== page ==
Given the post-election turmoil that erupted in Kenya near the end of our trip, it's no surprise that Kenyans were celebrating his election and inauguration a few days ago. If anyone needed hope for change and a promising future after political unrest, it was the people of Kenya.
When is the last time that a presidential election had such a far-reaching affect on ordinary people?
Last but not least, Powered By section, now at 113 sites and counting, was updated and restyled. I had long wondered how much Sphinx search queries are performed per month if we sum all the sites using it, and whether we already hit 1B page views per month or not. Being open-source, there's no easy way to tell. But now with the addition of craigslist to Powered By list I finally know that we do. Many thanks to Jeremy Zawodny who worked hard on making that happen, my itch is no more. :-)
Well, I guess the cat's out of the bag! My first project at Craigslist was replacing MySQL FULLTEXT indexing with Sphinx. It wasn't the easiest road in the world, for a variety of reasons, but we got it all working and it's been humming along very well ever since. And I learned a heck of a lot about both Sphinx and craigslist internals in the process too.
I'm not going to go into a lot of details on the implementation here, other than to say Sphinx is faster and far more resource efficient than MySQL was for this task. In the MySQL and Search and Craigslist talk I'm giving at the 2009 MySQL Users Conference, I'll go into a lot more detail about the unique problems we had and how we solved them.
For what it's worth, the implementation isn't really done. I did update the search help page on the site to reflect some of the capabilities (hey, look! OR searches!) but there are features I have planned that I'd like to expose as time allows.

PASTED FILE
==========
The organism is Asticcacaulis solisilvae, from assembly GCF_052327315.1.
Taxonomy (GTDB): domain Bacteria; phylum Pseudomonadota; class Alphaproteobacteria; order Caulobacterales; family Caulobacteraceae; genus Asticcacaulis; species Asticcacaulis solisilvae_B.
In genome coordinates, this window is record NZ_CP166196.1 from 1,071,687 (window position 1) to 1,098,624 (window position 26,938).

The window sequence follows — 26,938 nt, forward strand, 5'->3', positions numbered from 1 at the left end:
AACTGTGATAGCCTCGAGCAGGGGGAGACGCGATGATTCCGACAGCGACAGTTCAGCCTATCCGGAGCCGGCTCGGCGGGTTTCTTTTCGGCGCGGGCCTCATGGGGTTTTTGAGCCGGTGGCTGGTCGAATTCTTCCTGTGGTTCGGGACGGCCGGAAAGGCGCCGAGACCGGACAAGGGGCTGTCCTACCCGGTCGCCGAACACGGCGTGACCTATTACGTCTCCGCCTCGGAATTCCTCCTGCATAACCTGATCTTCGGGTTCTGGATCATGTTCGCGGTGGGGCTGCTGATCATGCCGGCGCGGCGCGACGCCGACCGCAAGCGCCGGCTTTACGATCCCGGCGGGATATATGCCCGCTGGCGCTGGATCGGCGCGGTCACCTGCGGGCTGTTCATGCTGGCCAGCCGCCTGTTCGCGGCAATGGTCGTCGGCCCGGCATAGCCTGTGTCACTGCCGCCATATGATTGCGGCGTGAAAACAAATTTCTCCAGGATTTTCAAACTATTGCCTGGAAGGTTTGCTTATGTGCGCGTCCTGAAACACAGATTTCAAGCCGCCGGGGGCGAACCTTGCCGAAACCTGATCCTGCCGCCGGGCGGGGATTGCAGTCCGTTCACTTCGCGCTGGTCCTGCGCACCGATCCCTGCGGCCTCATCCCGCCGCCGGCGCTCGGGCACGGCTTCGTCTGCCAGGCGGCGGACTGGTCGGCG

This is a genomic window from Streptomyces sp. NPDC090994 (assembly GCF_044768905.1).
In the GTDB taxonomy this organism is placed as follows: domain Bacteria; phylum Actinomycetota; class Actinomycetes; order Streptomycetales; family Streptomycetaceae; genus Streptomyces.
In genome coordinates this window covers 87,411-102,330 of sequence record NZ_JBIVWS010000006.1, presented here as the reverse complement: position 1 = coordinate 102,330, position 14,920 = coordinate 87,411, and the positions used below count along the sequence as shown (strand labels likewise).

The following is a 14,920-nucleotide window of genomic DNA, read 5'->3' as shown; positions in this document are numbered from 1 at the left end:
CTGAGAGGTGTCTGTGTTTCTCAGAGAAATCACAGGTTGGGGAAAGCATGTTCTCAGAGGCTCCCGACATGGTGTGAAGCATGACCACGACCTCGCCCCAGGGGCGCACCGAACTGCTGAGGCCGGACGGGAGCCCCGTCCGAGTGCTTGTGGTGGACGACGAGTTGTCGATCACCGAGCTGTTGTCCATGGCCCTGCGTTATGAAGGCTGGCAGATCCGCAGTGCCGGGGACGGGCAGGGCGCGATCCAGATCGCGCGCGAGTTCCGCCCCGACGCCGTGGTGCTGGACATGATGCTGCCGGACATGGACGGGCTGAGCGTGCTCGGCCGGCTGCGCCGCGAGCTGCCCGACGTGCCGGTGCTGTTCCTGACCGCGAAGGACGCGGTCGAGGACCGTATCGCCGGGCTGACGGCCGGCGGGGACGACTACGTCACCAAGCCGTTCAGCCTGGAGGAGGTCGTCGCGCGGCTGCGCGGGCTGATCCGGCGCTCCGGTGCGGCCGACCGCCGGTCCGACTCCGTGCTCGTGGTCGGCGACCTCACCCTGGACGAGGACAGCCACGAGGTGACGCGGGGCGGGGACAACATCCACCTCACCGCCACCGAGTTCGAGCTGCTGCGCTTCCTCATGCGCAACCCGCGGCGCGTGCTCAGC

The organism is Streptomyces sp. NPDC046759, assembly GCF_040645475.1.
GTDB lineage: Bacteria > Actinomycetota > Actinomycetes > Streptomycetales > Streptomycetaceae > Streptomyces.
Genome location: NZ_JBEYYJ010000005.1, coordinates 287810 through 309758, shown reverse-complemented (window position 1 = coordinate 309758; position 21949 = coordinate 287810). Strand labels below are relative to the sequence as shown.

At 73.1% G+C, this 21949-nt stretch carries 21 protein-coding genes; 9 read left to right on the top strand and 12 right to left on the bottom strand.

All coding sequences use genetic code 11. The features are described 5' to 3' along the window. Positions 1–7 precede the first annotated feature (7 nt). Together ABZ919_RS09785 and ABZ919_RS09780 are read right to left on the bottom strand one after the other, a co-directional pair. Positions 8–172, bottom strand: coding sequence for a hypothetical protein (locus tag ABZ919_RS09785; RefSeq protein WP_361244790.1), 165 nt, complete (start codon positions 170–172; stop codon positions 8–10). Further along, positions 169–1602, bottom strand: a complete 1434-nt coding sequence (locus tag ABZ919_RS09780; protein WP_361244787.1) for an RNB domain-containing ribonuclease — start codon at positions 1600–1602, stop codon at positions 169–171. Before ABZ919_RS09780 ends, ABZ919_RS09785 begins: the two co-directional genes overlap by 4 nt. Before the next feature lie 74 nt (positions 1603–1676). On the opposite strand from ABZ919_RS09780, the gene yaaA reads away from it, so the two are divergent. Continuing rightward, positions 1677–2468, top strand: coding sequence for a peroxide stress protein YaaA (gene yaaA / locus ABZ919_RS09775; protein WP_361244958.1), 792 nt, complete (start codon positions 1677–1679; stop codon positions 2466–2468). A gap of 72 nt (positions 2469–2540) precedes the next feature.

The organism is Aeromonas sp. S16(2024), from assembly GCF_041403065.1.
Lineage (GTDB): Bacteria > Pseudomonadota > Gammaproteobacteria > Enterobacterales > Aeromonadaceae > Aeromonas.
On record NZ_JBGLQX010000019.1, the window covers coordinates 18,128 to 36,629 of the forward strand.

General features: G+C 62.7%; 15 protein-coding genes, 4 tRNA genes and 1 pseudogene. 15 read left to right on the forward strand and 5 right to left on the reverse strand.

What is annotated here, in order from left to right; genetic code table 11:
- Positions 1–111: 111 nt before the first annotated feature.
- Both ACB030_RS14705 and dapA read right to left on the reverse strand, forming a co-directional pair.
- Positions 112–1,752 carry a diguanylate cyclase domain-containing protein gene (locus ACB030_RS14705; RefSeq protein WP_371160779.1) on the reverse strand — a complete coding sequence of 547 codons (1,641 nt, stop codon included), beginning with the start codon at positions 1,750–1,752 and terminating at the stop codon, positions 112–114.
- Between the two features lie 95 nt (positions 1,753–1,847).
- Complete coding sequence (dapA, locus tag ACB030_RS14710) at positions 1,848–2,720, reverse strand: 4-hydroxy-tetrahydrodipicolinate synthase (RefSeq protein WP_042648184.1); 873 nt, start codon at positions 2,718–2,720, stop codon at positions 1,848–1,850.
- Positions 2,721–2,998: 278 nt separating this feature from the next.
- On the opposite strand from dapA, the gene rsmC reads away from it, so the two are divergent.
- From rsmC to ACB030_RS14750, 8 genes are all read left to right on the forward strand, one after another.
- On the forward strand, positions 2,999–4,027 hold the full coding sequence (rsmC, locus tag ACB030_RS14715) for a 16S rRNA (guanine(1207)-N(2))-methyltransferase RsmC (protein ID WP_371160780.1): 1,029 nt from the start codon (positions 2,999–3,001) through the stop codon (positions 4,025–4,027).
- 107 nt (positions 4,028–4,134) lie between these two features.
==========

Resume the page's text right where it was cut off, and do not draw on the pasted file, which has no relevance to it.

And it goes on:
In Tim O'Reilly's Work on Stuff that Matters he elaborated on three criteria that constitute "stuff that matters" for his readers:
A number of folks where surprised when I announced that I was joining craigslist back in July but it's an organization that I really admire. Having been there about 6 months now, I can definitely say that it's a job that matters based on Tim's thinking and my own.
Every time I meet someone and tell them where I work, their reaction is quite positive. They've had a good experience with craigslist, like the service, love the philosophy, and so on. Craigslist matters ordinary people--not just technology nuts.
Similarly, I know that we create more value than we capture. The majority of our service is free and usage seems to be growing all the time. People I talk to get such good responses with craigslist classifieds (compared to, say, newspapers) that I know we're giving people more than their money's worth.
As for taking the long view, I think being a non-public company helps that a lot. I've rarely thought about what "the next quarter" will bring. It's quite a contrast from my years at Yahoo. When we're discussing technology infrastructure, I'm always trying to think ahead a year or two (or more). But the day to day ups and downs just don't feel as important the way we operate. I like that.
All in all, I've been very happy with the change and am glad that Tim posted something that helped me to explain what I like about it.
I've been making variations on a crock pot chili recipe for the last few months and finally have a combination we really like.
1.5 - 2 pounds of ground beef
1 medium red onion
1/2 medium or large yellow onion
1/2 - 1 cup of frozen yellow sweet corn [see notes below]
1 green bell pepper
1 jalapeno pepper
1 14-16 oz. can of petite diced tomatoes [see notes below]
2 15-15 oz. cans of pinto beans [see notes below]